Unit 4 keywords

All key words we need to know for unit 4 environmental science.

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  • Created by: Dotty
  • Created on: 25-05-11 09:41

The population: resource balance

The Population: resource balance.

Affluence: the level of richness or poverty.

Per Capita: per person, such as the per capita of resources or waste production.

Altruism: acting for the benefit of all or others.

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Pasture: land used for grazing livestock.

Pesticide: chemical used to kill pest species.

Sustainable: an activity that can be carried out without depleting resources and takes the future into consideration.

Photoautotroph: organism that produces high-energy food substances using light. eg photosynthetic organisms.

Food chain: sequence of organisms arranged to show their feeding relationships and food energy flow. Primary producer...etc

Trophic level: a position in a food chain.

Herbivore: plant eating animal.

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Agriculture continued

Genetic engineering: the method of altering an organims genetic makeup by artificially introducing genes from another organism/species.


Transgenics: process of artificially transferring genetic material from one organism into an individual of another speices. 

Horizontal gene transfer: transfer of genetic material between organisms withought normal breeding taking place.

Auxin: a group of plant hormones.

Gibberelin: a group of plant hormones.

Ethylene: chemical that stimulates fruit ripening.

BST: an animal hormone used to stimulate milk production.

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Agriculture continued...

Rumen: the stomach chamber in which bacteria digest cellulose in ruminants. eg cows and sheep.

Vegetative propagation: asexual reproduction.

Cloning: an artificial form of asexual reproduction.

Crossbreeding: production of offspring by mating parents of two different breeds or varieties.

Hybrid vigour: the good health achieved by breeding between breeds that are not closely related. Reducing the risk of inbreeding and recessive gene disease.

Carnivore: organisms that gains food energy from other heterotrophs.

Omnivore: and animal that eats both meat and plant. eg pig. 

Tenant farmer: a farmer that rents land from the owner.

Quota: a limit on the number or quantity of items.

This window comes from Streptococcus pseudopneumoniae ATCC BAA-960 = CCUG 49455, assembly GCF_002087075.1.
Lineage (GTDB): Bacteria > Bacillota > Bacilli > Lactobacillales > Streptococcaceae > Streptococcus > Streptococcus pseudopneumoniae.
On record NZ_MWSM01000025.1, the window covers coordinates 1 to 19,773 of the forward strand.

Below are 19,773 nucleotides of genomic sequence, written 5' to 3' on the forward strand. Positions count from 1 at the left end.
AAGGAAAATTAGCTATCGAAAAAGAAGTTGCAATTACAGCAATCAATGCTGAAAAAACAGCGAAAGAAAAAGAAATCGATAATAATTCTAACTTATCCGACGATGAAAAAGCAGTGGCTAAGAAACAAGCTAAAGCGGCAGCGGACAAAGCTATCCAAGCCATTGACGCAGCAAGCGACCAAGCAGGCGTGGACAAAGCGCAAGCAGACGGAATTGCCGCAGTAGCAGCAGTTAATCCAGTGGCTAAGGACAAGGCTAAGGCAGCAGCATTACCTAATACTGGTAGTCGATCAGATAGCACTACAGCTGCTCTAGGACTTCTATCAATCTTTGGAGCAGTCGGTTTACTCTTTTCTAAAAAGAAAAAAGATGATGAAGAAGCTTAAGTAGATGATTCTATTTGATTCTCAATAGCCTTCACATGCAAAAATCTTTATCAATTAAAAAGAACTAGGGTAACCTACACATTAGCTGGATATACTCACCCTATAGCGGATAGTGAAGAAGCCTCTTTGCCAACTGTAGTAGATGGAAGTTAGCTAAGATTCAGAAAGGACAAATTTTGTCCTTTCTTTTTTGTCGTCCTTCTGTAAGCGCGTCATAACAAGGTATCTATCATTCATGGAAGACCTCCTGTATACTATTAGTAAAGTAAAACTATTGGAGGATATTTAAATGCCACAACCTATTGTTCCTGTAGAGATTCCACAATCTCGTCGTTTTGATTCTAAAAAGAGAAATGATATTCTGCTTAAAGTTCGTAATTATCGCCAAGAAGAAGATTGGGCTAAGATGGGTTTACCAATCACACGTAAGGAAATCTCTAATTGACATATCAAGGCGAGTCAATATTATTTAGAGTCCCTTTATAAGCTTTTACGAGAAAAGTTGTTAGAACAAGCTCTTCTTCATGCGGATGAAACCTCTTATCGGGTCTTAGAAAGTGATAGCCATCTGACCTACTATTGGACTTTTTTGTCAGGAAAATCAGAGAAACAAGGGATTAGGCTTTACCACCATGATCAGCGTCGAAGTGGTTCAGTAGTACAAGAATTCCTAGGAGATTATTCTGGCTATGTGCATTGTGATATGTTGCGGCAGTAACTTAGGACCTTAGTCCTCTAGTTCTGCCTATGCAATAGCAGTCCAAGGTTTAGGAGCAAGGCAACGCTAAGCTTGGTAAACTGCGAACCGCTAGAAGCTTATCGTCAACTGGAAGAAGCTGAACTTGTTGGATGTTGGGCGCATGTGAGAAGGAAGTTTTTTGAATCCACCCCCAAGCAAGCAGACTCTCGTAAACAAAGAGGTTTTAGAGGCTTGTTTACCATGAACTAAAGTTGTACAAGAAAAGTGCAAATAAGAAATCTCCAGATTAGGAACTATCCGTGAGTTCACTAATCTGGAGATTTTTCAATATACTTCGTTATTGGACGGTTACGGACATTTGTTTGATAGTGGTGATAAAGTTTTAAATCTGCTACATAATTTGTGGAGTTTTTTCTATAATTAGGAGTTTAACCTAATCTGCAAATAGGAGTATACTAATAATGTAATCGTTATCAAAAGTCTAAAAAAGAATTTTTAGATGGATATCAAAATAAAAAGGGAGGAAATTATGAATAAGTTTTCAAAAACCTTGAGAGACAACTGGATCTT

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Agriculture continued...

Haber process: a chemical process used to manufacture ammonia from which nitrate fertilisers can be made.

F1 hybrid: first generation of offspring produced by breeding from two distinct true-breeding varieties. All offspring have the same combinations of characteristics.

True-breeding variety: variety of selectively bred organism where all members are almost genetically identical and produce similar offspring.

 Asexual reproduction: production of new organims using the gentic material from a single individual.

Heterosis: the hybrid vigour produced by breeding between two organisms that are not closely related.

IR8: a green revolution rice variety.

Green Revolution: agricultural changes since mid 20th century, where high yeilding cereal varieties were bred to increase food production.

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agriculture continued.....

Anabolic steroid hormones: a hormone used to increase livestock gross growth efficiency.

Endemic pest: a pest that is normally present.

Epidemic pest: a pest that is not normally a problem but may become a serious pest when the population suddenly increases.

Monoculture: the growth of a single type of crop, usually over a large area.

Liposoluble: property of a substance dissolving in lipids.

Organochlorine pesticides: persistent insecticide group, eg DDT.

Systemic: a substance that is absorbed and transported throughout an organism.

Organophosphate pesticides: insecticide group, eg parathion.

Pyrethroid pesticides: insecticide group.

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Agriculture continued further....

Zoonose: a micro-organism that is carried by livestock which, if transferred to humans, causes disease.

 Crop rotation: the practice of growing a different crop in a field on a cycle of three, four or five years.

Mulch: material added  to the soil surface.

Pheromone: a chemical released by an organism that changes the behaviour of other members of the same species, especially to attract a mate.

Humus: the colloidal material in the soil that is the end product of the decomposition of dead organic matter.

Macronutrient: a plant nutrient needed in large quantities.

Micronutrient: a plant nutrient needed in small quantities.